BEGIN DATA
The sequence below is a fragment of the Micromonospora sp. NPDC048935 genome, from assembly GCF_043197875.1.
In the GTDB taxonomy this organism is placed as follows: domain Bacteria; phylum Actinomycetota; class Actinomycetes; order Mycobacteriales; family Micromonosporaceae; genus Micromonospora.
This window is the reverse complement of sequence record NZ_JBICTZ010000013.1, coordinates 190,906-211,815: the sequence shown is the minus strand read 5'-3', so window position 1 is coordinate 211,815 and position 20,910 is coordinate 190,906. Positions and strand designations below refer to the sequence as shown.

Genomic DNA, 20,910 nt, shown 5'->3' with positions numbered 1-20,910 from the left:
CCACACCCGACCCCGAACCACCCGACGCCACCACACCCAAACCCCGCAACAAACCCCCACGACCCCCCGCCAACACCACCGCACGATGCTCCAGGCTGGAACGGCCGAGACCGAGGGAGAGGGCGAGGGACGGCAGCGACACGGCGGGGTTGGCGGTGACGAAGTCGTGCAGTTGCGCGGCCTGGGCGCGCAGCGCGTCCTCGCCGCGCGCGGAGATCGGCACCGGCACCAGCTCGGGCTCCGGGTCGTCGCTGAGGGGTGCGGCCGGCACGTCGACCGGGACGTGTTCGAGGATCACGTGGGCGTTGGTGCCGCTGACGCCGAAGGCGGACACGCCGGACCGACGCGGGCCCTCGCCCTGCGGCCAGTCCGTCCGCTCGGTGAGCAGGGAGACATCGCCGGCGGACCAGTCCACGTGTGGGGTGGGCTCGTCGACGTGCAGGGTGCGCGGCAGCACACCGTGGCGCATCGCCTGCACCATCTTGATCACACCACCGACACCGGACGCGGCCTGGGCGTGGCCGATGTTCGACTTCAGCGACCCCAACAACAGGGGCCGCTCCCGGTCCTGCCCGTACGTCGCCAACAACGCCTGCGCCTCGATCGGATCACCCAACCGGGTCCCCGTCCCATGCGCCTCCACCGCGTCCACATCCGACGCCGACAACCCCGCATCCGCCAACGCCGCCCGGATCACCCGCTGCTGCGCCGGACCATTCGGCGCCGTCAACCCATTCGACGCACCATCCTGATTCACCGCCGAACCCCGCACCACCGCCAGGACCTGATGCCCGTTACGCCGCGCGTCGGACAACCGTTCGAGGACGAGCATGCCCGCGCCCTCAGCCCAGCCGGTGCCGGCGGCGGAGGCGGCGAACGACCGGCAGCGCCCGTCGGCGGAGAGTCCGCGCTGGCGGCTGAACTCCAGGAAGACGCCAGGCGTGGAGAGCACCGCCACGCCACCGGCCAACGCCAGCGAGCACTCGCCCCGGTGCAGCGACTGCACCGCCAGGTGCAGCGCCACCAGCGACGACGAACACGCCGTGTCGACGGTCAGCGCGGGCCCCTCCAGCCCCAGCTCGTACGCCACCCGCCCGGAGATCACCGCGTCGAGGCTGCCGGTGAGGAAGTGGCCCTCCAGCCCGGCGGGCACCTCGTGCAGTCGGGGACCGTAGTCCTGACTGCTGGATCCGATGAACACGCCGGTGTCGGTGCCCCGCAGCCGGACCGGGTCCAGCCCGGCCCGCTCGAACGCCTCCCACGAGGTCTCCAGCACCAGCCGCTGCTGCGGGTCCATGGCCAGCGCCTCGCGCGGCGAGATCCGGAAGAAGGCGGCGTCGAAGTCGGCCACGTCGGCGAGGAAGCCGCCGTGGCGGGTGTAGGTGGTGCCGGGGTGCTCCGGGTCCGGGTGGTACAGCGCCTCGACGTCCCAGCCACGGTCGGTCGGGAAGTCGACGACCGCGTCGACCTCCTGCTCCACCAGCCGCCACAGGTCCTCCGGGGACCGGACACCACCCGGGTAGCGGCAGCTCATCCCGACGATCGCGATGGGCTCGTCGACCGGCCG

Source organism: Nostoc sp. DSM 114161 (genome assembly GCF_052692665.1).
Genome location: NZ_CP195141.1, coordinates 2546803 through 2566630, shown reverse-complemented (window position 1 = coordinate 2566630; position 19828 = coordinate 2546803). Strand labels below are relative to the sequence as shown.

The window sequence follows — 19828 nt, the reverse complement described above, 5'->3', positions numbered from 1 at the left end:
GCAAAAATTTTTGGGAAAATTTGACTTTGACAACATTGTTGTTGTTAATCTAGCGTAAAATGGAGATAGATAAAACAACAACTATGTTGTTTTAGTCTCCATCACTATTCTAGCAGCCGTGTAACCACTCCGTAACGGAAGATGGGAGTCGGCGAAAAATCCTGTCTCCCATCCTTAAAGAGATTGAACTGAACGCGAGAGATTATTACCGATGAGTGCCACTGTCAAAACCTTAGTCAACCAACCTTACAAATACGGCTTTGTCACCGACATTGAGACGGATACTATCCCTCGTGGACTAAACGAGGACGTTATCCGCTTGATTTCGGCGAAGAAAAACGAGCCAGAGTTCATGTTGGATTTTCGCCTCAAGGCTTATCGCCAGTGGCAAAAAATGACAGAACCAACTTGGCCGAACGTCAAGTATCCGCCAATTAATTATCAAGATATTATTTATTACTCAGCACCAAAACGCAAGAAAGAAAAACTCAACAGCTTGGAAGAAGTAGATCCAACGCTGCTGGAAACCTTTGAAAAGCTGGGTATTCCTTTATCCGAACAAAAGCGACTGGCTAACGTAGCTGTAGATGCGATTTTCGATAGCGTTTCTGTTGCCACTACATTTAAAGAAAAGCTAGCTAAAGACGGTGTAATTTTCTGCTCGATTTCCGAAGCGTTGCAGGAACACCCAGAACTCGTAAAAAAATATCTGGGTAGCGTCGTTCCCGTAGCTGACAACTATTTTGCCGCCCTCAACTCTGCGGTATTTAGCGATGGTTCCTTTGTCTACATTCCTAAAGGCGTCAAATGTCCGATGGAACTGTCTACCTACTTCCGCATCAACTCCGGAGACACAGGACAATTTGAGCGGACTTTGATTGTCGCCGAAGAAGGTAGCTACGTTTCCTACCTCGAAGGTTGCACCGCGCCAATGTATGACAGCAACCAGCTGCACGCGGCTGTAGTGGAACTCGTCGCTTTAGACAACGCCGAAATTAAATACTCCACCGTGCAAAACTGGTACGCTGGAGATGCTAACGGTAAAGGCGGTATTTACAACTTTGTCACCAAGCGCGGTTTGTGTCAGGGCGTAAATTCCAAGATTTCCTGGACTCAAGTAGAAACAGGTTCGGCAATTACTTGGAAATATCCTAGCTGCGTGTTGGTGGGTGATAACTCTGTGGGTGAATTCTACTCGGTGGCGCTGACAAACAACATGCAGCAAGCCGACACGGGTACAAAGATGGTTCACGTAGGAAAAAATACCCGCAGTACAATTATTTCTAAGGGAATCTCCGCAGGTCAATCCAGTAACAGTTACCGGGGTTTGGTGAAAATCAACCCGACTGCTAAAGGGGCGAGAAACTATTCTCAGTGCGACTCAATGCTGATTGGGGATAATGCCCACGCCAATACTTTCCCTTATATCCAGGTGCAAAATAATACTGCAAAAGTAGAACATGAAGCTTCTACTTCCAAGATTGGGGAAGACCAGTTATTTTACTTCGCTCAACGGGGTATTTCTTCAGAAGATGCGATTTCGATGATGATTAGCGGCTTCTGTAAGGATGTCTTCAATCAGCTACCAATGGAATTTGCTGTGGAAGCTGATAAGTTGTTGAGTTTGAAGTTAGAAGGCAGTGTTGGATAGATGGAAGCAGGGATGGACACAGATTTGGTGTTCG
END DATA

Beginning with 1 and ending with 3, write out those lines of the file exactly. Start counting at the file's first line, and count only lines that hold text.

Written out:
The sequence below is a fragment of the Micromonospora sp. NPDC048935 genome, from assembly GCF_043197875.1.
In the GTDB taxonomy this organism is placed as follows: domain Bacteria; phylum Actinomycetota; class Actinomycetes; order Mycobacteriales; family Micromonosporaceae; genus Micromonospora.
This window is the reverse complement of sequence record NZ_JBICTZ010000013.1, coordinates 190,906-211,815: the sequence shown is the minus strand read 5'-3', so window position 1 is coordinate 211,815 and position 20,910 is coordinate 190,906. Positions and strand designations below refer to the sequence as shown.